Sat., Sept. 22nd
Greenfield Lake Amphitheater
1941 Amphitheater Dr.
Doors: 6 p.m. • Show: 7 p.m.
$20/advance • $25/day of
“We did this record in eight days live off the floor,” she shares. “We have always started records like that, but I really wanted it to be the beginning and end of the process—which meant that the songs and the performances truly had to stand up without any after-icing. I like that idea—that a record is self-possessed and comfortable in its own skin, not trying to please everyone and not meant to be consumed quickly and thrown away. Something like good leather that has nuance and gets better with use.”
On “Traveling Alone” Merritt’s powerful, flowing voice is accompanied by more instruments than one would think, given its light, bare sound. Merritt hand-picked old friends and noted musicians to help her achieve just the right feeling on the record. Guitarist Marc Ribot, Calexico drummer John Convertino, steel player Eric Heywood, jazz and rock multi-instrumentalist Rob Burger, and Jay Brown on bass all collaborated to create “Traveling Alone.” With so many involved, it’s surprising how quickly the record was pulled together.
Every bit of “Traveling Alone” mirrors something close to Merritt’s heart, reflective of her experiences. For her it is important to delve into issues that may not be comfortable to address but ought to be examined nonetheless.
“In my work, I do gravitate to the heart of things,” she says. “The conflict, the mystery, the meat and potatoes. Pop music doesn’t always need to be about that, but that is where my work lives. I want to know what the meaning is for myself. I think you can’t pretty things up and dance around it to do that. My mentor, Doris Betts, always agreed that it was an artist’s job to ask the hard questions, even if that wasn’t what your Southern manners had in mind for you.”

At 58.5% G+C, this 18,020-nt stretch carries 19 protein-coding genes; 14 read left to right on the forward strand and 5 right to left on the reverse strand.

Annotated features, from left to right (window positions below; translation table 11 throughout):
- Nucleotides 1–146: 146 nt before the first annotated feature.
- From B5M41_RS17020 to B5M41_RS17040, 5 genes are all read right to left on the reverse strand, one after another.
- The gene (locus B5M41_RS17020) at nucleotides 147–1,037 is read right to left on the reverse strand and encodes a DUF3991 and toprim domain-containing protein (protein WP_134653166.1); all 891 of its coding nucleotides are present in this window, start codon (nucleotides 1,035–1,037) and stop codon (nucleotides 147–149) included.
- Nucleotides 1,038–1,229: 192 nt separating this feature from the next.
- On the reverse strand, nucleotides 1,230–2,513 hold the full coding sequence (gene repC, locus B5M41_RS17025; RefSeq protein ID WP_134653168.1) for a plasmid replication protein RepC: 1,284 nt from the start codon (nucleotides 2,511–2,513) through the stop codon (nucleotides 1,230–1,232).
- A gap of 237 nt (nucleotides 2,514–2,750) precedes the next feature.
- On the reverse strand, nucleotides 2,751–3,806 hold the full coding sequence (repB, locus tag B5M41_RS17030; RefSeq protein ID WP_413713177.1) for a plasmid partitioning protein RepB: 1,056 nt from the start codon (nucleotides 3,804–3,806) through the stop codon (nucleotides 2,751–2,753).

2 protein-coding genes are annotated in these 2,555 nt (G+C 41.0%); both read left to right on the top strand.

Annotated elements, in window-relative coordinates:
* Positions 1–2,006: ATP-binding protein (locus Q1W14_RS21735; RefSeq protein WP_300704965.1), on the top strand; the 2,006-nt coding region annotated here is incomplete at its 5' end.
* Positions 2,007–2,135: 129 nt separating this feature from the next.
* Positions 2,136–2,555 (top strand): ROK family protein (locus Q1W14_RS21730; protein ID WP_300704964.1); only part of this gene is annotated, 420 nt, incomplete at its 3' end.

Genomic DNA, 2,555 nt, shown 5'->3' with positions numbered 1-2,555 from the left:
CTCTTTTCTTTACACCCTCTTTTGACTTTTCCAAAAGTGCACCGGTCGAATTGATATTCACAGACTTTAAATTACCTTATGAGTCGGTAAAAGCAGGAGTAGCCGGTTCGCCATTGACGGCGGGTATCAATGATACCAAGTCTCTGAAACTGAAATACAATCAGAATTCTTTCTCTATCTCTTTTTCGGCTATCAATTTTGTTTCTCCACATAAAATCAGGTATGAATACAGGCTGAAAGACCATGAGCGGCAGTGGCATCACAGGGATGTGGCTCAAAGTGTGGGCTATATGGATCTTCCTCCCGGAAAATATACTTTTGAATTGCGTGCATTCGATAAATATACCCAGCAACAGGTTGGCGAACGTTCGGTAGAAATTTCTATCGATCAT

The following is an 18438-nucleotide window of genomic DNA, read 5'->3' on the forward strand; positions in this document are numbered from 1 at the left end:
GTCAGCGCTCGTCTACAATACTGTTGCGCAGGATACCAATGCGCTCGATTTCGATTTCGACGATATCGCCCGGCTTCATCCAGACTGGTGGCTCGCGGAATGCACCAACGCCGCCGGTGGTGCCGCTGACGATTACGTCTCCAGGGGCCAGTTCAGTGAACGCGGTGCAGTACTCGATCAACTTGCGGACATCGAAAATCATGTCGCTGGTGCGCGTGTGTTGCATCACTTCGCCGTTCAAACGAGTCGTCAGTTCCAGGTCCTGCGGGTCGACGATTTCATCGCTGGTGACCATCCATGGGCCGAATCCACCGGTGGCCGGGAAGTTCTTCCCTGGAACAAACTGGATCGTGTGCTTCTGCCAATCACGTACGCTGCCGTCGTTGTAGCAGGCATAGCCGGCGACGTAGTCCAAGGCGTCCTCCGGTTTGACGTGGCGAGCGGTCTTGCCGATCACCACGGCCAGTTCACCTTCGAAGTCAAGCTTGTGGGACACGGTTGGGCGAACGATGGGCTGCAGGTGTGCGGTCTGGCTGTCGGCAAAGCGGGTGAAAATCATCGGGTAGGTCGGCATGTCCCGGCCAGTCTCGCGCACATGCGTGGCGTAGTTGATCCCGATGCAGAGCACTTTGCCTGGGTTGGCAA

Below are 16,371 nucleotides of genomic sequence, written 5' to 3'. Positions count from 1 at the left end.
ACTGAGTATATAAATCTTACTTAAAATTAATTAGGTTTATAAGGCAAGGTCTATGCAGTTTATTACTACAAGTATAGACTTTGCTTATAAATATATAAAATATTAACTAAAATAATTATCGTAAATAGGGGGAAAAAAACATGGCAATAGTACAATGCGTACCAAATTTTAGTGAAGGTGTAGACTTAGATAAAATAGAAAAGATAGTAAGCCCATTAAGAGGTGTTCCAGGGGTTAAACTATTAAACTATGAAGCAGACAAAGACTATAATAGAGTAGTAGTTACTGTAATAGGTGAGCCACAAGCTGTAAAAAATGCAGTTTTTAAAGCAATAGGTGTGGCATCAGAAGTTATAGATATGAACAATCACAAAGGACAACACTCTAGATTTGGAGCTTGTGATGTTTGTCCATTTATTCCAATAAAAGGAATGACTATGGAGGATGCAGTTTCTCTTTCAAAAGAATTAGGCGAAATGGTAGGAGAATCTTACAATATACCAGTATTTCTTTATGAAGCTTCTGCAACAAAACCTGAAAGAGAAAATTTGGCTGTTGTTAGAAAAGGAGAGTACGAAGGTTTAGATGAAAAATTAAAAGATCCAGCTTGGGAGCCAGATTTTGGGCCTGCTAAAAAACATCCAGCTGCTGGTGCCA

In that same vein, the album is in many ways a soul-searching exploit for both Merritt and the listener. In a video on her YouTube channel, she explains how her song “Marks” raises questions about morality.
“‘Traveling Alone’ is in some ways an outsider’s search for a meaning,” Merritt tells. “Morality is a big, heavy word. But it is important to know what is important to you and to be vigilant about that. The struggle of being an individual and being true to yourself means that you reject some things and keep others from society or the givens in how things are done. I think it is a very interesting moment, how and when people make their own way.”
During her fall tour, Merritt will eagerly return to her home state of North Carolina. She will play several shows which inclue a stop here in Wilmington at the Greenfield Lake Amphitheater on September 22nd.
“I love, love, love being in NC,” she muses. “My best friends are here; my family is here; my music is from here. There is never a question in my mind where I am from. I know what it sounds like, looks like, tastes like, feels like. I know it on a summer night as well as on a winter morning. North Carolina—especially when I was growing up—was such a specific place of its own. [There’s] nowhere else like it. That sense of place, that specificity in feel, that is something I always strive for in my work.”
Joining her in Wilmington will be the Raleigh duo Small Ponds, composed of Caitlin Cary and Matt Douglas. “They are old friends and wonderful people and musicians,” Merritt notes. “That is most certainly the name of the game: playing music with people who are dear to you.”
In addition to the release of “Traveling Alone,” fans of Merritt can look forward to another release next spring. “I just recorded a record called ‘Night’ with Simone Dinnerstein, a truly amazing classical pianist,” she confirms. “I am really excited about playing with her and have learned a lot from her.”
Merritt’s tour continues through mid-November, where she will play venues across the country. Her goal for the rest of the year: enjoy herself. “I hope I play some great concerts and have a really good time with my band,” she says. “I hope I laugh a lot and have a couple new songs in mind.”